Earlier this week the NSW Supreme Court handed down its findings regarding comedian Celeste Barber’s Facebook fundraiser, ruling the $51million collected is unable to be dispersed across State and Territory borders or organisations.
More than 1.3million gave to the fundraiser aimed at assisting communities, service providers and volunteers affected by the catastrophic fires that tore through the country’s eastern states. The majority of supporters trusted the money they gave could be split and given out as needed.
Along with money, supporters handed over their hope and trust.
Many have since commented they feel let down and ripped off.
Others have loudly expressed their distrust of social media fundraisers, celebrities, charities and the legal system.
These people say they won’t use social media as a platform to raise money. But worse, they won’t give to charity again.
Is that fair?
Concerns about how charities source and spend the money they receive have been raised widely for many years.
The most tangible thing we can take-away from the Celeste Barber Facebook fundraiser is that trust is a must going forward.
What should I do to get past this?
To help your charity or cause-based organisation boost trust and renew supporter confidence, here’s a quick look at the main reasons for cynicism across the sector and what you can do to address them.
What drives trust?
Many studies have been undertaken to determine the reasons for a decline in the public trust and confidence when it comes to charitable giving and the findings have shown that trust is driven by five key drivers:
- Ensuring that a reasonable proportion of donations make it to the end cause
- Making a positive difference to the cause that they are working for
- Making independent decisions to further the cause that they work for
- Ensuring that its fundraisers are honest and ethical
- Running a well-managed charity
A lot of distrust when it comes to charities and charity spending is a result of negative media or the pressure tactics that charities use to source donations as it makes people feel very uncomfortable.
These are the most common reasons for losing confidence in the charity sector followed by not knowing where their money goes and feeling like charities spend too much of their funds on salaries and administration.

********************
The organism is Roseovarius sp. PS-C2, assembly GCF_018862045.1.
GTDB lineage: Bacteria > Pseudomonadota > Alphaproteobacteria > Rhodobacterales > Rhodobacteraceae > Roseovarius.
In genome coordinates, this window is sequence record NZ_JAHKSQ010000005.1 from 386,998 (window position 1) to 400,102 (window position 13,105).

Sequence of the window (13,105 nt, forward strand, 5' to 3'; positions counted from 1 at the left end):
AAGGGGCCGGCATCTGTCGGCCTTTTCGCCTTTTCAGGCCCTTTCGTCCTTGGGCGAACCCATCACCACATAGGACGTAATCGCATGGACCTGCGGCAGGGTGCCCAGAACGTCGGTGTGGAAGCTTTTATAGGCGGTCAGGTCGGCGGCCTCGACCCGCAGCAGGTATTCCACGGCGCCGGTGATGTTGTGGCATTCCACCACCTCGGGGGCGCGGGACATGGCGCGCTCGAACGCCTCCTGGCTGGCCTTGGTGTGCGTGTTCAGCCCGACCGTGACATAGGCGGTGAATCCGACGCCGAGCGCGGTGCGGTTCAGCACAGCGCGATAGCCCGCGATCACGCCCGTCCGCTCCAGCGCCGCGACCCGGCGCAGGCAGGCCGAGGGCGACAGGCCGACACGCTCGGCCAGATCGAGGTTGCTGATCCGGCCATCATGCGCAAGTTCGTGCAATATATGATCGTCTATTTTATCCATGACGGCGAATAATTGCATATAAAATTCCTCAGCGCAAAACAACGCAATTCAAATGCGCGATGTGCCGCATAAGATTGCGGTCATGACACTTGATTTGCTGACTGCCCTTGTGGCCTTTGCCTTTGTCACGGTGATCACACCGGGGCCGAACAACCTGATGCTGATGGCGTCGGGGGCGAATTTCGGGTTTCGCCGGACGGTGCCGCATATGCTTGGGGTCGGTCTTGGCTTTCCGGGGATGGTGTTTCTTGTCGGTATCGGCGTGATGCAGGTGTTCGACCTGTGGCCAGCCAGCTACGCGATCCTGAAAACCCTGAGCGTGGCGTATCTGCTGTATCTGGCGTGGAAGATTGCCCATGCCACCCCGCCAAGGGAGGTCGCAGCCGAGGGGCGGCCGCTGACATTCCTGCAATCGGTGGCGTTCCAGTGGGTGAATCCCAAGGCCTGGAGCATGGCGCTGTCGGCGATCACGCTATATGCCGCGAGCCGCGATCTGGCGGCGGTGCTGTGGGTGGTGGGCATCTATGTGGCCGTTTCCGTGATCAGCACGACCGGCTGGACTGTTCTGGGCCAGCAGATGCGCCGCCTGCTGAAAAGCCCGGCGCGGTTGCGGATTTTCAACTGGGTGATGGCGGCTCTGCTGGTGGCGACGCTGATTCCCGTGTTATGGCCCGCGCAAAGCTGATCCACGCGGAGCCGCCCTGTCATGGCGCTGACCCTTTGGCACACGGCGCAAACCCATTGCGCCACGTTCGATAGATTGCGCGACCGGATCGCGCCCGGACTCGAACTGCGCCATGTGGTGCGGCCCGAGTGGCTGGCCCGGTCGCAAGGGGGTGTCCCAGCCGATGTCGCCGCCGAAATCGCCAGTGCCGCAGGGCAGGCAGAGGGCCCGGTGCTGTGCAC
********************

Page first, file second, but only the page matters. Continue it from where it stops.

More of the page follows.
Five things you can do to rebuild trust
Trust drives support. If you don’t have it you can’t raise money.
Here are five ways that you can build trust and boost confidence in your cause.
- Ensure your charity has good financial management.
Donors today can easily research your financial status. Now, more than ever, non-profit transparency is key. There are a number of ways that you can build trust with your donors by keeping your financial situation open and available. Transparency can also be used as a tool for fundraising. Sceptical potential donors are likely to appreciate all forthcomingness.
- Have a strong fundraising strategy that actively benefits your cause so supporters know how their money is helping. This has to start with openness, honesty and transparency. Donors are crying out for simple, well-presented information that gives absolute clarity about where their money goes and what their support for that organisation achieves. Many charities have a simple page on their website called ‘where your money goes’ which ensures that this information is accessible to the general public.
- Familiarity builds trust – build your brand awareness. Consistency in messaging is essential in building and maintaining your donor’s trust. This starts with having a clear brand. Your messaging needs to remain consistent in all of your donor touch points, including your website, social media posts, newsletters, mailing and special event promotions.
- Communication builds connection – share regular updates with your supporters.
Charities need to create communications strategies that speak to their supporters honestly through the mediums and channels they use.
- Share your impact stories. Show how you’re helping to solve the problem – publish photos, videos, facts, numbers on your social media and website. Storytelling is crucial. For charities to connect with the public, whose support they rely on, they need to start telling stories about the positive differences their work has made to people’s lives. It’s important the public feel they are part of these conversations: that they are being talked with, rather than to.
Trust your instincts
Most think charities do good things but more people than ever before are saying they don’t trust charities. They want to know where their money is going and that they are directly impacting the cause.
The immediate overwhelming legacy from the Barber fundraiser will be its effect on charities’ credibility and trust moving forward.